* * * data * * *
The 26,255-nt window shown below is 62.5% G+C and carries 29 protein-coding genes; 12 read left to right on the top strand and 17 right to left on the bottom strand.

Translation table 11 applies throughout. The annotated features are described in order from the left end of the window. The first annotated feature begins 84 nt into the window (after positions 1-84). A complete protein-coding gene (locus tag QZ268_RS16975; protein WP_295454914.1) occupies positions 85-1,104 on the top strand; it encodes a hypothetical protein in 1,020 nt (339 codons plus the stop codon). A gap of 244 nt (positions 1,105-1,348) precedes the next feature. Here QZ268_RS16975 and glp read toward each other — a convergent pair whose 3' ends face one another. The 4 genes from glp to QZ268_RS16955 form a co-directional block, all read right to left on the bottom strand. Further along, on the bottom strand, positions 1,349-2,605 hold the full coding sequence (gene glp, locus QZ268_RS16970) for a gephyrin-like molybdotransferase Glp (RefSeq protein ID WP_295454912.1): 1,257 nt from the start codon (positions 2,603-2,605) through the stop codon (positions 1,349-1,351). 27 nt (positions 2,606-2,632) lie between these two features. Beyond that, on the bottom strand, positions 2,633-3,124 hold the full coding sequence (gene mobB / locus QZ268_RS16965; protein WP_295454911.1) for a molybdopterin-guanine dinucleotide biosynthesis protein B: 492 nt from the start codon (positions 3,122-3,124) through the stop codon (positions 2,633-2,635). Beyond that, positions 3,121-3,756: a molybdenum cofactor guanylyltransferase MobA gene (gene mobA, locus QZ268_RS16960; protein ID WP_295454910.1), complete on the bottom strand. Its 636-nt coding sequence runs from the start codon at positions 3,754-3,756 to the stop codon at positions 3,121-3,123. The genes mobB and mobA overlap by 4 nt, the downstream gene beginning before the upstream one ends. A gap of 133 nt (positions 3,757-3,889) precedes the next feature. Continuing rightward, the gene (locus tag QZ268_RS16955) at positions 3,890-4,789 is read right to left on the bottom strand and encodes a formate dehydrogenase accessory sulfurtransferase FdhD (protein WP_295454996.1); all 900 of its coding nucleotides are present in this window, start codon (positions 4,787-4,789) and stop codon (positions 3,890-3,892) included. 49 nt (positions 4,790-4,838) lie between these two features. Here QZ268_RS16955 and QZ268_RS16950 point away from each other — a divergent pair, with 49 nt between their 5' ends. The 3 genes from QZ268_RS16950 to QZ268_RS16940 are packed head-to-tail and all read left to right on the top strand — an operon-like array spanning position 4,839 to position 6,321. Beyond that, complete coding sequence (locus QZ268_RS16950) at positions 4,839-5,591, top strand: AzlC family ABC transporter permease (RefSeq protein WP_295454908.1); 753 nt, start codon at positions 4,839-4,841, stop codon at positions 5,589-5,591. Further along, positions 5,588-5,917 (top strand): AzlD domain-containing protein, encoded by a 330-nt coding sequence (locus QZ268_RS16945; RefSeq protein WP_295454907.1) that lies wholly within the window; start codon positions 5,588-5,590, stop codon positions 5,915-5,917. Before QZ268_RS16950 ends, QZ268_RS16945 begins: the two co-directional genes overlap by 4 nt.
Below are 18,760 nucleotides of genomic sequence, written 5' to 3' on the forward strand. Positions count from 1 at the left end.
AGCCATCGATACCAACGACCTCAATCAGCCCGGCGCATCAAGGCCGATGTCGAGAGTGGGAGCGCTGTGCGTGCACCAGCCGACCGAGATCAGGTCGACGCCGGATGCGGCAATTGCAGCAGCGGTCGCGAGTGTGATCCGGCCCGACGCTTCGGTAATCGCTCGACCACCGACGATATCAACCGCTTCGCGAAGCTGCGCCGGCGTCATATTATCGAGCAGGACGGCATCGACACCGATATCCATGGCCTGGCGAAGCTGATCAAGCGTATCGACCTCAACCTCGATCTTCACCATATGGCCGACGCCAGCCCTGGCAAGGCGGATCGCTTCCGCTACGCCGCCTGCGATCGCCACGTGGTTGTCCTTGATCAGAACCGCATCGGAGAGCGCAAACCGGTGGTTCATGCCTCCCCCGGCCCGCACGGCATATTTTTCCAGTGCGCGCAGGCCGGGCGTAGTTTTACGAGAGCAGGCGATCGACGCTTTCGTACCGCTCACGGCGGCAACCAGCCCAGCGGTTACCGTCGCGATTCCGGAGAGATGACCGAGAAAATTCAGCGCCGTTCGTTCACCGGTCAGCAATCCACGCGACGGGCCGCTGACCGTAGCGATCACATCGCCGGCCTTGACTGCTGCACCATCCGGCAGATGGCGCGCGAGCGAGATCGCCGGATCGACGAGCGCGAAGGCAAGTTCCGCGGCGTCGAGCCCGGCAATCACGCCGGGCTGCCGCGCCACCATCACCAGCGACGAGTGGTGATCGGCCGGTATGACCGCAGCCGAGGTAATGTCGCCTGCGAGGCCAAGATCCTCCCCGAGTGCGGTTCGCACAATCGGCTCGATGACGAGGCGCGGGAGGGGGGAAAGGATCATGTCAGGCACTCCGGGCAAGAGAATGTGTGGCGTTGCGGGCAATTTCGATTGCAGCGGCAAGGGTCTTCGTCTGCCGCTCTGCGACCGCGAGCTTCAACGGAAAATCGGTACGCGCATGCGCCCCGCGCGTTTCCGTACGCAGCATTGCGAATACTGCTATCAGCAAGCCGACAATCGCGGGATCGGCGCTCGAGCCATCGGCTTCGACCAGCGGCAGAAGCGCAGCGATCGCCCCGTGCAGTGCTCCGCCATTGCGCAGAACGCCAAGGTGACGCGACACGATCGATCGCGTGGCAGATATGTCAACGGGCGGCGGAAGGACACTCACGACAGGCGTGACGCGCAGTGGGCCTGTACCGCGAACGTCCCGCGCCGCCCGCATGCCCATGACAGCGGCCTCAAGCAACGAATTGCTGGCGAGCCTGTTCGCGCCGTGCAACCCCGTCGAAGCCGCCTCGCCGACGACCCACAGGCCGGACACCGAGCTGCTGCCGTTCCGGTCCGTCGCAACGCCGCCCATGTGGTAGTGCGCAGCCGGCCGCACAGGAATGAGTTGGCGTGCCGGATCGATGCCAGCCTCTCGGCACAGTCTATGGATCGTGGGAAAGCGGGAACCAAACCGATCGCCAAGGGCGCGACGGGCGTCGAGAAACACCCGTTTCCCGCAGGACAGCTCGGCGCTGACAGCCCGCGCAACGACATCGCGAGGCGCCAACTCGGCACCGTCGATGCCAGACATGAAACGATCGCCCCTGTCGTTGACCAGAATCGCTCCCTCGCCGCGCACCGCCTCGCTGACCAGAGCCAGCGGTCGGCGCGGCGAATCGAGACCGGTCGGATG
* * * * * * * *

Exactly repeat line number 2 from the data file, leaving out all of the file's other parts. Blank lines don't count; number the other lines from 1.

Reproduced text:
Translation table 11 applies throughout. The annotated features are described in order from the left end of the window. The first annotated feature begins 84 nt into the window (after positions 1-84). A complete protein-coding gene (locus tag QZ268_RS16975; protein WP_295454914.1) occupies positions 85-1,104 on the top strand; it encodes a hypothetical protein in 1,020 nt (339 codons plus the stop codon). A gap of 244 nt (positions 1,105-1,348) precedes the next feature. Here QZ268_RS16975 and glp read toward each other — a convergent pair whose 3' ends face one another. The 4 genes from glp to QZ268_RS16955 form a co-directional block, all read right to left on the bottom strand. Further along, on the bottom strand, positions 1,349-2,605 hold the full coding sequence (gene glp, locus QZ268_RS16970) for a gephyrin-like molybdotransferase Glp (RefSeq protein ID WP_295454912.1): 1,257 nt from the start codon (positions 2,603-2,605) through the stop codon (positions 1,349-1,351). 27 nt (positions 2,606-2,632) lie between these two features. Beyond that, on the bottom strand, positions 2,633-3,124 hold the full coding sequence (gene mobB / locus QZ268_RS16965; protein WP_295454911.1) for a molybdopterin-guanine dinucleotide biosynthesis protein B: 492 nt from the start codon (positions 3,122-3,124) through the stop codon (positions 2,633-2,635). Beyond that, positions 3,121-3,756: a molybdenum cofactor guanylyltransferase MobA gene (gene mobA, locus QZ268_RS16960; protein ID WP_295454910.1), complete on the bottom strand. Its 636-nt coding sequence runs from the start codon at positions 3,754-3,756 to the stop codon at positions 3,121-3,123. The genes mobB and mobA overlap by 4 nt, the downstream gene beginning before the upstream one ends. A gap of 133 nt (positions 3,757-3,889) precedes the next feature. Continuing rightward, the gene (locus tag QZ268_RS16955) at positions 3,890-4,789 is read right to left on the bottom strand and encodes a formate dehydrogenase accessory sulfurtransferase FdhD (protein WP_295454996.1); all 900 of its coding nucleotides are present in this window, start codon (positions 4,787-4,789) and stop codon (positions 3,890-3,892) included. 49 nt (positions 4,790-4,838) lie between these two features. Here QZ268_RS16955 and QZ268_RS16950 point away from each other — a divergent pair, with 49 nt between their 5' ends. The 3 genes from QZ268_RS16950 to QZ268_RS16940 are packed head-to-tail and all read left to right on the top strand — an operon-like array spanning position 4,839 to position 6,321. Beyond that, complete coding sequence (locus QZ268_RS16950) at positions 4,839-5,591, top strand: AzlC family ABC transporter permease (RefSeq protein WP_295454908.1); 753 nt, start codon at positions 4,839-4,841, stop codon at positions 5,589-5,591. Further along, positions 5,588-5,917 (top strand): AzlD domain-containing protein, encoded by a 330-nt coding sequence (locus QZ268_RS16945; RefSeq protein WP_295454907.1) that lies wholly within the window; start codon positions 5,588-5,590, stop codon positions 5,915-5,917. Before QZ268_RS16950 ends, QZ268_RS16945 begins: the two co-directional genes overlap by 4 nt.